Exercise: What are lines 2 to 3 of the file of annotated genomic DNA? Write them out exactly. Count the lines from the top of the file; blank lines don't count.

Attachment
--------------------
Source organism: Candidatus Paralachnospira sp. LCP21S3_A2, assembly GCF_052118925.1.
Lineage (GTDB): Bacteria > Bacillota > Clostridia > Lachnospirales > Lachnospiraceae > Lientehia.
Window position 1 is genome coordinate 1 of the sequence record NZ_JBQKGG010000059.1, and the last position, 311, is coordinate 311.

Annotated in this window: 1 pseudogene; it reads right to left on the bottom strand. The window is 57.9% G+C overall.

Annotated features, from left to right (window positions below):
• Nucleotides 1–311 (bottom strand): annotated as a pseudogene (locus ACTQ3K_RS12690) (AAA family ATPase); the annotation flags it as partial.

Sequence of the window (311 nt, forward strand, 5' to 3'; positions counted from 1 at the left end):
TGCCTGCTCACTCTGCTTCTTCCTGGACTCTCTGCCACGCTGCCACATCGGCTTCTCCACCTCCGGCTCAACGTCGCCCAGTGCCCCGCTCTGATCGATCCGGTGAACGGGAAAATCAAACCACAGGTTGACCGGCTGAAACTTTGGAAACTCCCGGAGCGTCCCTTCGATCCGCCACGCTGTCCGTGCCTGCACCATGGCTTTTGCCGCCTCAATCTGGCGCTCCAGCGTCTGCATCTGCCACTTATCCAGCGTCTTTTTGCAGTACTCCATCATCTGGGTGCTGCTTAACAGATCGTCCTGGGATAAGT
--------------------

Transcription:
Lineage (GTDB): Bacteria > Bacillota > Clostridia > Lachnospirales > Lachnospiraceae > Lientehia.
Window position 1 is genome coordinate 1 of the sequence record NZ_JBQKGG010000059.1, and the last position, 311, is coordinate 311.